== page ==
Here's a picture from my first play where I played Joseph. (That's me with the mustache!)
I would dance my little ass off in school functions and fasted when Amitabh Bachchan had his near death experience on the set of Coolie. I was shattered, went to temples, drove my father up the wall, and went to the movies as often as my father would take us. I watched the Big B's movies endlessly and repeatedly, just so I could practice his moves, recite dialogue, and subconsciously learn to act.
In high school, I discovered a new passion for American films and stumbled upon creative writing. I had terrible stage fright and fear of public speaking so I opted to write instead. With some encouragement from my high school drama teacher, I continued to write silly little stage plays about crushes I had.
Then I went to Queensborough Community College to major in Business Administration. It was a notion that lasted for exactly 1 day. On day 2 of my first college semester, I dropped all my Business Admin classes and took every possible writing and drama class. There was a burning desire to write and act. I got a part in the college production of Shakespeare's As You Like It, and went on stage for the first time. I blanked. Forgot my lines. Returned back stage. Thankfully, my fellow actors and drama teacher didn't laugh at me, but rather with me. They all knew what stage fright felt like. Like a support group would do, they encouraged me, and put me back on stage till I finally overcame the "fear". It took me several months to tell my father what I was up to.
By the next year, I was enrolled at NYC's School of Visual Arts with a major in Screenwriting and Acting. I was the least bit interested in anything to do with behind the camera work. I found amazing, generous, talented teachers like Joe Paradise, Lisa Eichhorn, and Matt Mitler. Here's one of my first headshots
Screenwriting was a way for me to write parts to play as an actor. That was my whole goal. I knew that very very few Indian-American actors were getting a chance to play anything other than stereotypical, cliched, insulting, derogatory versions of the most banal and inane "roles" one could think of.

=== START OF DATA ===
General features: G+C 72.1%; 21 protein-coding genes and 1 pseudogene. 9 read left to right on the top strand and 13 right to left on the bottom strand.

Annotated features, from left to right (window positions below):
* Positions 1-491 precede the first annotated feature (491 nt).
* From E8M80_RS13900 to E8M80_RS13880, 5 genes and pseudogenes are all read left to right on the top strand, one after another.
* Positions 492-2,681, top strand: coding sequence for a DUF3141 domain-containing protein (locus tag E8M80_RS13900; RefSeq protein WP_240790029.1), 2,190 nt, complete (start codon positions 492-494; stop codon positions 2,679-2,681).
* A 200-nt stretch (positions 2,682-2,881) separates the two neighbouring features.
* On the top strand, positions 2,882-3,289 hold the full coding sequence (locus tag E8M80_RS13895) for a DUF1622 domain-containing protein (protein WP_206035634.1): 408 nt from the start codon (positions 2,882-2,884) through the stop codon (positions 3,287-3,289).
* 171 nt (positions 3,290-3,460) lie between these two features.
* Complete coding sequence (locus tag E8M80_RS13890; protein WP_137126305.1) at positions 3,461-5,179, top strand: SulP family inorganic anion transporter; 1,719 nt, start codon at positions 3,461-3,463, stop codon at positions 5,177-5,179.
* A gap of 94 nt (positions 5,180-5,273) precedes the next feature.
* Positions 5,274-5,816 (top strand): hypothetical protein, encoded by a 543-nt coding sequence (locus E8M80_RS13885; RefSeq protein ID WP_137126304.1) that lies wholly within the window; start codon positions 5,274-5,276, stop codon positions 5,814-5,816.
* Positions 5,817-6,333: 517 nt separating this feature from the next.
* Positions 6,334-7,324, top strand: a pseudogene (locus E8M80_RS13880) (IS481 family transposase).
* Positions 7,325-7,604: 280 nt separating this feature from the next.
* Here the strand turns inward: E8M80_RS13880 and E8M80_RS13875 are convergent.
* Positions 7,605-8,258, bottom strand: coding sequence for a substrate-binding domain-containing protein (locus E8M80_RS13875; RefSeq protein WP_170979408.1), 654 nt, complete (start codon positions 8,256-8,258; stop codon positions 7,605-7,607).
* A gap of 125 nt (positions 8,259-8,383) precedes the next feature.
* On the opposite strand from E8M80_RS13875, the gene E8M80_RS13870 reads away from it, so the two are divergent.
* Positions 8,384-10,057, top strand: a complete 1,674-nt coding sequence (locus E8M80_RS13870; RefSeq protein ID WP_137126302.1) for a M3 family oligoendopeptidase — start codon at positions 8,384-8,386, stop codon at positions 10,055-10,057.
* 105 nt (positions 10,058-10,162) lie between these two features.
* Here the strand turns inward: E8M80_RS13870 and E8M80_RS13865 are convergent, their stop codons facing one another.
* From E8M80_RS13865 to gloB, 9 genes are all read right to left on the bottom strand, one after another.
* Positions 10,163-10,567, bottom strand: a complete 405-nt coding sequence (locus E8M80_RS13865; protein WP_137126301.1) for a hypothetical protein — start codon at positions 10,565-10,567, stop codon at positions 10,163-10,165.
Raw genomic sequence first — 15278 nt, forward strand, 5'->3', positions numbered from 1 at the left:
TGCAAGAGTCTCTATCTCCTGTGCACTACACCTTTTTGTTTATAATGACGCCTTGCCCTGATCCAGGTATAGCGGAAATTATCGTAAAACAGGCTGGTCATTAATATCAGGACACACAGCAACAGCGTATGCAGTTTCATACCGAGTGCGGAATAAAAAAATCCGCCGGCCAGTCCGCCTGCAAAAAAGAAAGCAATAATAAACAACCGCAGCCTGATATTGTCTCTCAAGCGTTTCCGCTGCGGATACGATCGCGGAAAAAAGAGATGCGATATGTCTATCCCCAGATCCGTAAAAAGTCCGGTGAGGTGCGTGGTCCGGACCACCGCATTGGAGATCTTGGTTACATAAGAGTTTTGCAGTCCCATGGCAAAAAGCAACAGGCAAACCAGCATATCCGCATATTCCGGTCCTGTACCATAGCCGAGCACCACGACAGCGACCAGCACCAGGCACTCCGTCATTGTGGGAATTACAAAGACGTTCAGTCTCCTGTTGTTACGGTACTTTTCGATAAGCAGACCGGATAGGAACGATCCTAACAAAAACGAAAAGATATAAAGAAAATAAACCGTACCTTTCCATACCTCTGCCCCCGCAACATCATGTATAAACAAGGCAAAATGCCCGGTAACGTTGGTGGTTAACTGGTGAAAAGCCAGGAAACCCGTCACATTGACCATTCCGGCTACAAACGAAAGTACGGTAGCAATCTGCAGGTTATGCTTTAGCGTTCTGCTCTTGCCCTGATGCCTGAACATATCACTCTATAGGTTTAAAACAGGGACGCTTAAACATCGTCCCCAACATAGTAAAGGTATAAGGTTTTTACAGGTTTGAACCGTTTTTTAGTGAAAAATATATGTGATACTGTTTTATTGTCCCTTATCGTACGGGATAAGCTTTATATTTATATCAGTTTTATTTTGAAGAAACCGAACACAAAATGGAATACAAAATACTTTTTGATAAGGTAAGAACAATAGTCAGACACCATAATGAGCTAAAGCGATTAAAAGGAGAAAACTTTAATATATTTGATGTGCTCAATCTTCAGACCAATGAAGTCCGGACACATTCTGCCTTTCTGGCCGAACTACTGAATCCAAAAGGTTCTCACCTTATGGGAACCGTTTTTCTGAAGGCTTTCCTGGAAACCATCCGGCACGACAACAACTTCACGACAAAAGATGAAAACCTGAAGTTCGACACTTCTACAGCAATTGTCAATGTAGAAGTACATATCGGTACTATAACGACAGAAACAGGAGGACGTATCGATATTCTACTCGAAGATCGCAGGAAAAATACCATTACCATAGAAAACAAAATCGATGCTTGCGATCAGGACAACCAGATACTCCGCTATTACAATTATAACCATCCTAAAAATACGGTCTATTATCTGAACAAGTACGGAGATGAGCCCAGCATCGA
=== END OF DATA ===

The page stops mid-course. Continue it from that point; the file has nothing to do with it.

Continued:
I was able to get an agent who represented pretty much all the ethnic actors (particularly the Indian-Americans) in NY. They would send me to auditions where I would invariably be asked to put on an Indian accent. I would be crushed, dejected, angry - but I would do it. I don't have an accent - at least not a discernable one.
I will never forget the last time I ever went for a real, serious movie audition. It was for Richard Linklater's "Suburbia". The role was that of - you guessed it - convenience store owner. Now, mind you, my father owned a convenience store at the time. So this was easy-peasy. I had this sucker nailed.
"Can you do an Indian accent?"
I said, okay. And proceeded to put on a very slight Indian accent - neither my father, me or my brother have distinguishable accents. But anyway, anything for the part right?
"Let me show you what I mean."
The casting person, not sure who it was then, an associate or whoever, DID THE INDIAN APU ACCENT FOR ME. I imitated her accent just for kicks, but I had no desire whatsoever to do the role, go on anymore auditions, or be an actor - if it meant that I had to play a stupid stereotype. I realized that the "Brown" which Aasif Mandvi talks about in his blog for the Hollywood Reporter, isn't something that I was going to offer like a circus clown. And that's the day I lost my passion for acting. I said Fuck It. And stopped pursuing acting as a career. I don't know if I was any good as an actor to begin with, but that's really irrelevant and I didn't care at that point. I wasn't going to be the object of someone's joke.
Now, of course, things have changed - a little. There are more opportunities, more roles, and more South Asian actors on TV, Film, Stage and Commercials.
But the stereotypes still exist in full force. Aasif talks about it in his blog, which is quite honest. More power to him if this helps him in his career. Frankly, he's much more talented than that accented dude he's playing. I wish people like him, and pretty much all the Indian-American actors who have any sort of proverbial power in Hollywood would say fuck you to the studio and not do the accent when told that the studio wants to bring in a dialect coach. It's not funny anymore. Of course, given the opportunity to be in a major movie, most people will cower to the studio's demands and do whatever the hell is asked. Stereotypes exist because they are constantly reinforced.
Reading Aasif's blog brought back a river of emotion and anger I felt years ago, and perhaps that river still flows. I would rather work in a convenience store than play an accented convenience store owner, or for that matter some desi dude at Google. No regrets. The kid in me will find a way to play.
-Thank you for reading. Thank You Universe.